DNR 2003 Proposed Budget Cuts Painful For Sportsmen

Other cuts, plus retirements, leading to a loss of service in the field.

Lindsay Thomas Jr. | August 26, 2003

DNR Commissioner Lonice Barrett summed up the budget situation on August 19 when he told the DNR Board that meeting the latest ordered budget cuts had been like deciding “which one of your kids do you want to shoot?”

With Georgiaʼs state-revenue outlook growing more dismal, Gov. Sonny Perdueʼs office issued orders to agencies in August — propose a 2.5 percent cut to the current, Fiscal Year 2004 operating budget, and 5 percent for FY 2005, which begins next July. The proposals are due on the governorʼs desk September 8. The 2.5 percent cuts could be enacted immediately. The 5 percent cut will be reviewed by the legislature this winter.

At the DNR Board meeting, Barrett unveiled the proposed cuts that he would send to the governor. If accepted in total, the cuts would take a $2.5 million bite out of WRD, which has an annual operating budget of around $35 million. Hereʼs a look at a few of the hits WRD will likely take:

  • Abolish six conservation ranger job positions immediately, and 11 more for the FY 2005 budget year (a savings of $799,624). WRD will meet these cuts from currently vacant jobs. All DNR agencies have been trying to hold vacant jobs open in order to absorb these cuts, which they saw coming. Thus, the loss of law-enforcement protection of wildlife and service to sportsmen that comes from not having a full force of rangers is already happening now. These cuts make that loss permanent by removing any possibility of hiring someone. If all 17 positions are cut, the in-the-field ranger force would be reduced from 218 to 201.
  • Close 21,200-acre Little Satilla WMA in Wayne and Pierce counties and close 3,800-acre Rogers Tract WMA, also in Wayne County (a total savings of $104,035). WRD said these two WMAs were chosen because they are leased rather than owned by the state, they get lower use than other WMAs in the area, and they are in a region served by several other nearby WMAs, including Rayonier, Paulks Pasture, Sansavilla, and Griffin Ridge. This is a FY ʼ04 cut, but the leases for this year have been paid. If this cut is accepted, both WMAs will remain open to hunting for this season. The leases would not be renewed in 2004.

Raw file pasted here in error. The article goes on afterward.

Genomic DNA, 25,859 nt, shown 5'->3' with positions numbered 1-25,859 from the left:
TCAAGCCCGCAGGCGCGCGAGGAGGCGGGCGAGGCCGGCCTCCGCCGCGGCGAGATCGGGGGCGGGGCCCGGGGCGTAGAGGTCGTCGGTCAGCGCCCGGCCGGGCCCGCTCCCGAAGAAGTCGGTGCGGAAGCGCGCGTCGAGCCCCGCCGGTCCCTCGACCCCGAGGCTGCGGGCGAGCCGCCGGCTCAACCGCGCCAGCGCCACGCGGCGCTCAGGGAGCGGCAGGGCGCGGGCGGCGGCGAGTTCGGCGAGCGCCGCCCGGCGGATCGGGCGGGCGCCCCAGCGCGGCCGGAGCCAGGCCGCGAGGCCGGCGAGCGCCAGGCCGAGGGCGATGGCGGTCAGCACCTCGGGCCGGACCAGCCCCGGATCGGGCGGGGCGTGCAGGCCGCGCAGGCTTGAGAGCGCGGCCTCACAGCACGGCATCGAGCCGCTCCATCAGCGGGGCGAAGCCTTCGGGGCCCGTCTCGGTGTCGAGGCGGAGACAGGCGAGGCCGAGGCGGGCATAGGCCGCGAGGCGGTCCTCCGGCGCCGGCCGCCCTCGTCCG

Rogers Tract is one of only two WMAs in Georgia where running deer with dogs is allowed (two 2-day hunts are held). The other is Rayonier WMA, just a couple of miles down the road from Rogers Tract.

  • Reduce the Bobwhite Quail Initiative from 17 to 15 counties in the program, dropping Houston and Treutlen, which were the two counties with the smallest number of participating landowners in the program. Also, one of nine biologists who work with landowners in the BQI program would be cut. However, an additional cut in the FY 2005 budget will wean BQI off of state-budget funds completely, a plan that relies on the legislature to commit BQI license-plate funds to fill the hole. If the legislature does not do so in the coming session, that would leave BQI with one biologist to administer the entire program. Landowners would no longer have a biologist come to their land to write a management plan for their property.